# My perlin noise looks like wrong, almost like grey t-shirt material (heather). Why?

2

I tried a quick and dirty translation of the code here.

However, my version outputs noise comparable to grey t-shirt material, or heather if it please you:

``````#include <fstream>
#include "perlin.h"

double Perlin::cos_Interp(double a, double b, double x)
{
ft = x * 3.1415927;
f = (1 - cos(ft)) * .5;

return a * (1 - f) + b * f;
}

double Perlin::noise_2D(double x, double y)
{
/*
int n = (int)x + (int)y * 57;
n = (n << 13) ^ n;
int nn = (n * (n * n * 60493 + 19990303) + 1376312589) & 0x7fffffff;

return 1.0 - ((double)nn / 1073741824.0);
*/
int n = (int)x + (int)y * 57;
n = (n<<13) ^ n;
return ( 1.0 - ( (n * (n * n * 15731 + 789221) + 1376312589) & 0x7fffffff) / 1073741824.0);
}

double Perlin::smooth_2D(double x, double y)
{
corners = ( noise_2D(x - 1, y - 1) + noise_2D(x + 1, y - 1) + noise_2D(x - 1, y + 1) + noise_2D(x + 1, y + 1) ) / 16;
sides   = ( noise_2D(x - 1, y) + noise_2D(x + 1, y) + noise_2D(x, y - 1) + noise_2D(x, y + 1) ) /  8;
center  =  noise_2D(x, y) / 4;

return corners + sides + center;
}

double Perlin::interp(double x, double y)
{
int x_i = int(x);
double x_left = x - x_i;

int y_i = int(y);
double y_left = y - y_i;

double v1 = smooth_2D(x_i, y_i);
double v2 = smooth_2D(x_i + 1, y_i);
double v3 = smooth_2D(x_i, y_i + 1);
double v4 = smooth_2D(x_i + 1, y_i + 1);

double i1 = cos_Interp(v1, v2, x_left);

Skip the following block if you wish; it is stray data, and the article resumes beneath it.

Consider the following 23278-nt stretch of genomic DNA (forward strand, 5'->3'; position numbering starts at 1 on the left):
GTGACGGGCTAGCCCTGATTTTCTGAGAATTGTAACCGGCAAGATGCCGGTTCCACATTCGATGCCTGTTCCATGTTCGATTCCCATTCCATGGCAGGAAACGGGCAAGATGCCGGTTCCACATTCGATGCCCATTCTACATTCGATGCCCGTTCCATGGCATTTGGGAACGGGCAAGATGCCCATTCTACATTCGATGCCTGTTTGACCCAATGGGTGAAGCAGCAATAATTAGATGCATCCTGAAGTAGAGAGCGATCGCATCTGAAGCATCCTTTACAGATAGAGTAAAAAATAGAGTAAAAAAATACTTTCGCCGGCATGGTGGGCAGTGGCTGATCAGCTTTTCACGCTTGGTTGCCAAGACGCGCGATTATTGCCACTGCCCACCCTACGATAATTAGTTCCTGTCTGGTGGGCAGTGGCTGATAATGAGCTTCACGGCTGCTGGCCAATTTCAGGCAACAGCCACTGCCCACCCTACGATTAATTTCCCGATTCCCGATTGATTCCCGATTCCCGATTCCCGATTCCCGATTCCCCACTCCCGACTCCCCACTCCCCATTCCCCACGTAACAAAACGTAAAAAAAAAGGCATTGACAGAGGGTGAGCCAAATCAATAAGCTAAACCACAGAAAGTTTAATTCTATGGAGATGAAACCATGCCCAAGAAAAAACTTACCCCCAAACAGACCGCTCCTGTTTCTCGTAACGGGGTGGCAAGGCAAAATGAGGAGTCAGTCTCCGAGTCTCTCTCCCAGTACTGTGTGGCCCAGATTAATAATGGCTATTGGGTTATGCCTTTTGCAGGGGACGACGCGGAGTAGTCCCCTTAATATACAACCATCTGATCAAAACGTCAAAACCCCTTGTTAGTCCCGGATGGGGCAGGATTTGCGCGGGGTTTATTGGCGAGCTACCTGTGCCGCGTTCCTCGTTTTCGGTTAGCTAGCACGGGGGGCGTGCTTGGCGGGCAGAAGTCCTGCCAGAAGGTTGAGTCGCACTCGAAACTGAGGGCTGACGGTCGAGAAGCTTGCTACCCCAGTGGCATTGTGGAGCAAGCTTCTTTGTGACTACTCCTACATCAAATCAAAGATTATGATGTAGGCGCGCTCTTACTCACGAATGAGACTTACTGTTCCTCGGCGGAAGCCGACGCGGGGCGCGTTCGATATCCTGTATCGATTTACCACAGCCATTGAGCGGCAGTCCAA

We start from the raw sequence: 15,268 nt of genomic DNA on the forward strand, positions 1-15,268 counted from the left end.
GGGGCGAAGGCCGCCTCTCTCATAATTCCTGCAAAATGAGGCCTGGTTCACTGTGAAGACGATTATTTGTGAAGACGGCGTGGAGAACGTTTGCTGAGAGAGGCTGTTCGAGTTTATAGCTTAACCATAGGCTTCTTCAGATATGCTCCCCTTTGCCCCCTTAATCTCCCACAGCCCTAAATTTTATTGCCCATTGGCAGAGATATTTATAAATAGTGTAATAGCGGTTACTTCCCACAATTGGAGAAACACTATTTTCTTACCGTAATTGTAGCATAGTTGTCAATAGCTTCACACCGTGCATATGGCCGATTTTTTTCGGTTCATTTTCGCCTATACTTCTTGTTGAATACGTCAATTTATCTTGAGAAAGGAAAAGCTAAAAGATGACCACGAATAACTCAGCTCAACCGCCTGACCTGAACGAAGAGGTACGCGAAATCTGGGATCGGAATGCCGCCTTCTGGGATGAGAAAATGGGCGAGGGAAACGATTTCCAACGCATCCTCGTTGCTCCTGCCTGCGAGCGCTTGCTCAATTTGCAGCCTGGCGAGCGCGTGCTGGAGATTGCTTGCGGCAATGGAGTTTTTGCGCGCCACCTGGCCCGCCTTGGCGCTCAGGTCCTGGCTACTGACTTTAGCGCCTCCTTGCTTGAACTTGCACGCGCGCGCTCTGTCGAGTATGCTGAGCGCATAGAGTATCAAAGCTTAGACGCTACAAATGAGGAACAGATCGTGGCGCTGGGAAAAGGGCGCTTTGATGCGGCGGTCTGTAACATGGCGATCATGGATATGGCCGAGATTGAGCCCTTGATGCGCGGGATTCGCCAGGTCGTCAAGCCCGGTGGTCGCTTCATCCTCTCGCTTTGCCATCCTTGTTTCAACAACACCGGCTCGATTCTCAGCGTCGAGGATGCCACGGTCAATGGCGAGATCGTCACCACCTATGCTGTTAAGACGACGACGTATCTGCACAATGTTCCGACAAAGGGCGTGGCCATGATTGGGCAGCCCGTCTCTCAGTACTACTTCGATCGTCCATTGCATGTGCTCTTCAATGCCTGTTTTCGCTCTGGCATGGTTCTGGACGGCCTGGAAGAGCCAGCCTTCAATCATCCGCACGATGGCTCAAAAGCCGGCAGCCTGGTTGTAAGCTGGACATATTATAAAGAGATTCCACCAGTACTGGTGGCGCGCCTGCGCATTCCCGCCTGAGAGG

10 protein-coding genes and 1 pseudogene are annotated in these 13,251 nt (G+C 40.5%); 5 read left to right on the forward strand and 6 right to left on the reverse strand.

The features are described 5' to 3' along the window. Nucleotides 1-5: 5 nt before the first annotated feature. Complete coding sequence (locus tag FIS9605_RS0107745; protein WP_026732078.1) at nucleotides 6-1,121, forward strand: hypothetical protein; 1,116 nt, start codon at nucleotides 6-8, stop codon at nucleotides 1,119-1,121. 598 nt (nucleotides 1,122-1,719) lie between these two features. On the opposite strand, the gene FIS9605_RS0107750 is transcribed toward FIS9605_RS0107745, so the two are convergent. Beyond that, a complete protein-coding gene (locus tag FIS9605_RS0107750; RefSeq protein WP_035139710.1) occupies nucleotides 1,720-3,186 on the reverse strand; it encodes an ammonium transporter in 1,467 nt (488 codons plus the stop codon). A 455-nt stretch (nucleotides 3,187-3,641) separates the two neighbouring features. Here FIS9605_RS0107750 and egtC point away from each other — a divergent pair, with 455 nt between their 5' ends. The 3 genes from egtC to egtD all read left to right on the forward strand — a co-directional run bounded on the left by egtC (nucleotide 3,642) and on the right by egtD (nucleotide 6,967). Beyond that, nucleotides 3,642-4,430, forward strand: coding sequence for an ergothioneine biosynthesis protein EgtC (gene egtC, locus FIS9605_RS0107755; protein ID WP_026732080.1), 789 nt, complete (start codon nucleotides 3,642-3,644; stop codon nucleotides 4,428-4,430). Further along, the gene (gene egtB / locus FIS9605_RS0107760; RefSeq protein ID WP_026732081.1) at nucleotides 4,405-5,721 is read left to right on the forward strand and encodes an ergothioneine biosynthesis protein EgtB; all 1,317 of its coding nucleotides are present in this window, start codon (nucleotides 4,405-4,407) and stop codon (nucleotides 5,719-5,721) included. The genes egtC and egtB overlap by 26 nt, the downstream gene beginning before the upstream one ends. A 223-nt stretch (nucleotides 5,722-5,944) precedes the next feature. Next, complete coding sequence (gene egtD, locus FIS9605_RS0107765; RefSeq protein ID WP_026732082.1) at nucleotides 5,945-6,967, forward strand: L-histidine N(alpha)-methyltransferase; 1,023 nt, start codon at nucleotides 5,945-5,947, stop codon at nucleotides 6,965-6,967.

double i2 = cos_Interp(v3, v4, x_left);

return cos_Interp(i1, i2, y_left);
}

double Perlin::perlin_2D(double x, double y)
{
double total = 0;
double p = .25;
int n = 1;

for(int i = 0; i < n; ++i)
{
double freq =  pow(2, i);
double amp = pow(p, i);

total = total + interp(x * freq, y * freq) * amp;
}

}

int main()
{
Perlin perl;
ofstream ofs("./noise2D.ppm", ios_base::binary);

ofs << "P6\n" << 512 << " " << 512 << "\n255\n";

for(int i = 0; i < 512; ++i)
{
for(int j = 0; j < 512; ++j)
{
double n = perl.perlin_2D(i, j);

n = floor((n + 1.0) / 2.0 * 255);

unsigned char c = n;
ofs << c << c << c;
}
}

ofs.close();

return 0;
}
``````

I don't believe that I strayed too far from the aforementioned site's directions aside from adding in the ppm image generation code, but then again I'll admit to not fully grasping what is going on in the code.

As you'll see by the commented section, I tried two (similar) ways of generating pseudorandom numbers for noise. I also tried different ways of scaling the numbers returned by perlin_2D to RGB color values. These two ways of editing the code have just yielded different looking t-shirt material. So, I'm forced to believe that there's something bigger going on that I am unable to recognize.

Also, I'm compiling with g++ and the c++11 standard.

EDIT: Here's an example: http://imgur.com/Sh17QjK

c++
random
perlin-noise
ppm
noise-generator

2

To convert a `double` in the range of [-1.0, 1.0] to an integer in range [0, 255]:

``````n = floor((n + 1.0) / 2.0 * 255.99);
``````

To write it as a binary value to the PPM file:

``````ofstream ofs("./noise2D.ppm", ios_base::binary);

...

unsigned char c = n;
ofs << c << c << c;
``````
0

Is this a direct copy of your code? You assigned an integer to what should be the Y fractional value - it's a typo and it will throw the entire noise algorithm off if you don't fix:

`````` double Perlin::interp(double x, double y)
{
int x_i = int(x);
double x_left = x - x_i;

int y_i = int(y);
double y_left = y = y_i;  //This Should have a minus, not an "=" like the line above

.....

}
``````

My guess is if you're successfully generating the bitmap with the proper color computation, you're getting vertical bars or something along those lines?

You also need to remember that the Perlin generator usually spits out numbers in the range of -1 to 1 and you need to multiply the resultant value as such:

value * 127 + 128 = {R, G, B}

to get a good grayscale image.

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